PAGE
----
At the time of partition of the country in 1947, Bhagat Ji came from Lahore to Amritsar’s refugee camp in the Khalsa College premises on 18.08.1947. He had one sick old man, a 17-year Piara Singh on his back and Rs. one & annas five in his pocket. They had nothing else with them except the clothes they were wearing. It was a transitory refugee camp where people continued coming and leaving the camp for onward journey to other places in the country. Their number varied from 23000 to 25000 at one point of time. Among them there used to be some sick, old and handicapped destitutes. Bhagat Ji assumed voluntarily the duty of looking after them on his own. This camp functioned till 31.12.1947. Its commandant was Principal Jodh Singh. After the camp was abandoned, Bhagat Ji was left with 7 to 8 destitutes under his care whom he took from Khalsa College to a place in front of the Chief Khalsa Diwan on the G.T. Road. From this place to a foot-path of the railway station. From 01.10.1948 onwards, he shifted to a place near the gate of Guru Tegh Bahadur Hospital (then V.J. Hospital) under a banyan tree in front of the ‘deori’ of the Ram Bagh. This way he spent about 1½ years shifting from one place to another and so on. During this period he used to beg ‘roties’ (loaves of bread) from various houses/’dhabas’, look after the ailing destitutes, take them to hospital, wash them clean of their excretion, wash their dirty clothes, sweep clean the place (read katcha floor), scrub and clean the utencils, etc. etc. All these duties, Bhagat ji performed all alone. When the number of inmates grew to 22, he employed a part-time sweeper. He acquired one old rickshaw, removed its fore wheel alongwith the part-frame and tied two bamboos to the back wheels and converted it into a hand-pulled rickshaw to carry the sick to the hospital. This was the first ‘ambulance’ of Bhagat ji’s Pingalwara. Thus, he became walking- stick of the destitute old men, guard of the forlorn and hapless women and guardian of the orphaned children.
Spending a hard life on the road-berms and foot-paths, he occupied an evacuee kothi (house) near the Civil Surgeon’s Office, which had to be vacated after sometime. Then, in 1950, he occupied the incomplete building of Inder Palace Cinema and a Sarai in the Ram Talai area.
Help in the formation of Pingalwara:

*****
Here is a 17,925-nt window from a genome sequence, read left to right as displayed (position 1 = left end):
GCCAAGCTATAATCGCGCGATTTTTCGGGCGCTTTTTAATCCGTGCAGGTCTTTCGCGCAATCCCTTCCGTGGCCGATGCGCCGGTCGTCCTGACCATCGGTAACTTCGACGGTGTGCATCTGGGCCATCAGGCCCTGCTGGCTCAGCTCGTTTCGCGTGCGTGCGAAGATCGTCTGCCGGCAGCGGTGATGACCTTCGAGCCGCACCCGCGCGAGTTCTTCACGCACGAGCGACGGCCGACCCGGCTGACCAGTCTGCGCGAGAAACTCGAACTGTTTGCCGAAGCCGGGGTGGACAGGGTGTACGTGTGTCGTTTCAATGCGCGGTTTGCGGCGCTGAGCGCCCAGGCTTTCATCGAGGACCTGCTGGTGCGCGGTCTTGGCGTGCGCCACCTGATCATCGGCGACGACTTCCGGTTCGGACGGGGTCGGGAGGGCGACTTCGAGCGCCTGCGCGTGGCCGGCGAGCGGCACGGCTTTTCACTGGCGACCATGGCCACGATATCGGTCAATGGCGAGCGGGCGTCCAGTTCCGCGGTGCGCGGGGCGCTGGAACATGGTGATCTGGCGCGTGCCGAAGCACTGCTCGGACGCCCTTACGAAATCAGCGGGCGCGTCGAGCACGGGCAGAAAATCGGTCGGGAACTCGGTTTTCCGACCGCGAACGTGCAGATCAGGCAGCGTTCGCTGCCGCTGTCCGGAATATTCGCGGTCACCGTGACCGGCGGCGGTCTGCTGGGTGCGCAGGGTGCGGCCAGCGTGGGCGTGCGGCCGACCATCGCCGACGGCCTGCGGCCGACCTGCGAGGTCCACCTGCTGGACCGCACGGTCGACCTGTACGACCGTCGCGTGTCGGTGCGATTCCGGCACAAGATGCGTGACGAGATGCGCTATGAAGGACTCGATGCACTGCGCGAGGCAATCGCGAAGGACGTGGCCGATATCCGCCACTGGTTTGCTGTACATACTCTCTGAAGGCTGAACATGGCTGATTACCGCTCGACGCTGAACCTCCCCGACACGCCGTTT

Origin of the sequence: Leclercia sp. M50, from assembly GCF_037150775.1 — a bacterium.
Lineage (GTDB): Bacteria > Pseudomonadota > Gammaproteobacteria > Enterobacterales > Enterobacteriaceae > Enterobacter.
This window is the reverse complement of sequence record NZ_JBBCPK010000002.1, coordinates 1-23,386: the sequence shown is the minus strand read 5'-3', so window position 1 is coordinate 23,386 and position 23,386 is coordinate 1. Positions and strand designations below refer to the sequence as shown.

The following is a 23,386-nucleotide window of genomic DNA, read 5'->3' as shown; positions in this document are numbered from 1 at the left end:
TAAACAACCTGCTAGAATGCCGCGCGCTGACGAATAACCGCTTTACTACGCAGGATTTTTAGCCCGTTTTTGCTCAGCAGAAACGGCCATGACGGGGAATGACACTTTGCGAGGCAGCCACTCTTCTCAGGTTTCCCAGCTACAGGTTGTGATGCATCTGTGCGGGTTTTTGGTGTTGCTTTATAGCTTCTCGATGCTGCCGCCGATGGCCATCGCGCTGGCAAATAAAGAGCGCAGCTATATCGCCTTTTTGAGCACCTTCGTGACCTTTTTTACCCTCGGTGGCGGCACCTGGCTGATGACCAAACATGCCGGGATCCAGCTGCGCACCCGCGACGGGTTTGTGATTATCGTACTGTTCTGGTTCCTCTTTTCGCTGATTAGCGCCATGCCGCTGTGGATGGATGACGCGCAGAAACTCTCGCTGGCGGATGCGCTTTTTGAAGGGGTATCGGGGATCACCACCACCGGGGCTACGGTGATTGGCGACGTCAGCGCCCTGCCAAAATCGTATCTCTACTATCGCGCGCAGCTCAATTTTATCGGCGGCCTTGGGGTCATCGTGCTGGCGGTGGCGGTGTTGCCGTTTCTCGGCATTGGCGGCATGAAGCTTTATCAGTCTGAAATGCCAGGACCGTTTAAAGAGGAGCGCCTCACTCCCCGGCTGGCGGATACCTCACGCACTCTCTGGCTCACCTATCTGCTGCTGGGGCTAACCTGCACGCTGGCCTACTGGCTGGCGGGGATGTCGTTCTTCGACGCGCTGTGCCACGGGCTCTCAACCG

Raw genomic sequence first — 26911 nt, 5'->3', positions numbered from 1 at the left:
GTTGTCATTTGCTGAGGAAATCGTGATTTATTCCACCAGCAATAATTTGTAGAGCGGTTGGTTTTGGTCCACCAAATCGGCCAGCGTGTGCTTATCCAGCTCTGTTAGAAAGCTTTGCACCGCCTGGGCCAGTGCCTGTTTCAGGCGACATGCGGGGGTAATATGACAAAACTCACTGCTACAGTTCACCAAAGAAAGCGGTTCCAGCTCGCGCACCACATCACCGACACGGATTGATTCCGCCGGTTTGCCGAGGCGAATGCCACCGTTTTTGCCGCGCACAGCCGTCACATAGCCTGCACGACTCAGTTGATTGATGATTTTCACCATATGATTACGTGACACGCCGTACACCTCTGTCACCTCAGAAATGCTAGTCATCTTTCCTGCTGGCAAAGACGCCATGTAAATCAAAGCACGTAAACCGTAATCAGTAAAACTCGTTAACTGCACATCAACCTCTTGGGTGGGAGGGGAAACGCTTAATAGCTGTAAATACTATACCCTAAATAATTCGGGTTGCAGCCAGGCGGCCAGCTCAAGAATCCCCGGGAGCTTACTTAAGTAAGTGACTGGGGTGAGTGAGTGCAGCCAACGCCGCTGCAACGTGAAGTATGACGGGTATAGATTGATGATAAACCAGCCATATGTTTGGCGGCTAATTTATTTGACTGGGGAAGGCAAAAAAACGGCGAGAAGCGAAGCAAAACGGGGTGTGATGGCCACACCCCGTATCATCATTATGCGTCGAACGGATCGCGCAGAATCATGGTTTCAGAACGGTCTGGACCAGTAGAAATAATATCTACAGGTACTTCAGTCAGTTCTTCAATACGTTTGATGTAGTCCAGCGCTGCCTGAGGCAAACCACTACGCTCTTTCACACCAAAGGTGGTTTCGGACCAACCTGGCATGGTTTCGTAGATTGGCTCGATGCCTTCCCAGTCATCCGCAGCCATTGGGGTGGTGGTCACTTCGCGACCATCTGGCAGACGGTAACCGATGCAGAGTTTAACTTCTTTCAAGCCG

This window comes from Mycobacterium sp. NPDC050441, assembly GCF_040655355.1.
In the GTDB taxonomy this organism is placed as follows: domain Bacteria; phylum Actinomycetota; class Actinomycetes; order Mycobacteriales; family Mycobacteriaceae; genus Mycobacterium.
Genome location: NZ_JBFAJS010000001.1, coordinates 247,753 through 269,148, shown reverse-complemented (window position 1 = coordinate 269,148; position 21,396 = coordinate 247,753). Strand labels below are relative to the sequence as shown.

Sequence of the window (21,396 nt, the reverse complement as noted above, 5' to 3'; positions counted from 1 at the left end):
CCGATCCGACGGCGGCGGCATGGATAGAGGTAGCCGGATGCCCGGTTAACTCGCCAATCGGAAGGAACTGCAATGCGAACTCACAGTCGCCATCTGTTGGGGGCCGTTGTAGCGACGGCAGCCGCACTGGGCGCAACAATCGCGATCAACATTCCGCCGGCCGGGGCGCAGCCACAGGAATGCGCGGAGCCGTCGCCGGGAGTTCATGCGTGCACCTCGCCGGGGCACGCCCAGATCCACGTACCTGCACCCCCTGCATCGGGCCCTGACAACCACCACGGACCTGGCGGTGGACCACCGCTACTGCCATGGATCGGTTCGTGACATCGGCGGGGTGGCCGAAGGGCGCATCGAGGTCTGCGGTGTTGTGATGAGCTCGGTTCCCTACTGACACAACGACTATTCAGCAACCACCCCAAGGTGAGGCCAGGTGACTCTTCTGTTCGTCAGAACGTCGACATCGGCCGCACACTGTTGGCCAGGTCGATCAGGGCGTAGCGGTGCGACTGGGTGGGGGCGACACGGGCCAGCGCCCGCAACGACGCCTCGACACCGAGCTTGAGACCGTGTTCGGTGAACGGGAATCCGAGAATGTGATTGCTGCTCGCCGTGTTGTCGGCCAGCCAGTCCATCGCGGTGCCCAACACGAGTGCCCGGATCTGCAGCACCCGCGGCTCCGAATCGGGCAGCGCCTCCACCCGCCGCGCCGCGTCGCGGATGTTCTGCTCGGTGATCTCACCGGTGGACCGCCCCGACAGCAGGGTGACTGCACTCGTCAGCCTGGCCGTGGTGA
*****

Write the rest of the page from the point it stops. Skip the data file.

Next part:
No doubt, Piara Singh was the main cause for the formation of Pingalwara, many other good-hearted men and philanthropists extended a lot of help, support and encouragement to Bhagat Ji. But, he has brought on record, “Had Narain Singh and Kundha Singh not extended their full help and cooperation during the days Pingalwara was functioning on the road- berms, it would not have been possible for Pingalwara to come into existence. So much so that Kundha Singh did not even accept an offer from S. Partap Singh Kairon, then a Minister in the government of Punjab, of a good job, but preferred to do selfless service in Pingalwara.” (Kundha Singh had spent some time in jail alongwith Partap Singh Kairon in 1942.) That’s why the contribution of these two gentlemen (Narain Singh and Kundha Singh) is worth-mentioning.
Coming up of Pingalwara at the place of present head office of Pingalwara:
After tossing from one place to another for eleven long years, Bhagat Ji purchased the present site of the Head Office for Rs. 16964/-only from the D.R.M.O (District Rent and Managing Officer) Amritsar on 27.11.1958. This could become possible due to the instructions of the then Union Rehabilitation Minister Mehar Chand Khanna, to whom Dr. Gopi Chand Bhargava, C.M. Pb. had spoken. Dr. Bhargawa knew Bhagat ji from his Lahore days and was his admirer as well. This way the Pingalwara came into being in a proper way. The All India Pingalwara Society (Regd.), Amritsar had already been got registered as such from the Registrar of Companies, Punjab and Himachal Pradesh on 06.03.1957.
Bhagat puran singh, the man:
The qualities inherited by Bhagat Puran Singh from his mother such as compassion, righteousness, truthfulness, contentment, etc. blossomed further due to service rendered under the aegis of Gurdwara Dehra Sahib Lahore. Singing of gurbani and the healthy atmosphere of the Gurdwara made Bhagat ji a staunch and true Sikh. Knowledge acquired from the libraries and selfless social service and the care of the destitute and uncared patients made him a complete man. That’s why he was a saint (Bhagat), physically, mentally and morally a complete person (Puran) and fearless like a lion (Singh) at the same time.
Alongside the service to the weak and the suffering mankind, he would always share the happiness and sorrow of his fellow sewadars. He believed in the existence of God in every living being, and without any consideration of caste, creed, colour or religion, he would serve every destitute and forlorn, mentally and physically challenged ailing person. It is a miracle of the God’s grace that he served with his own hands various inmates suffering from very serious, incurable/terminal and infectious diseases but he contracted none.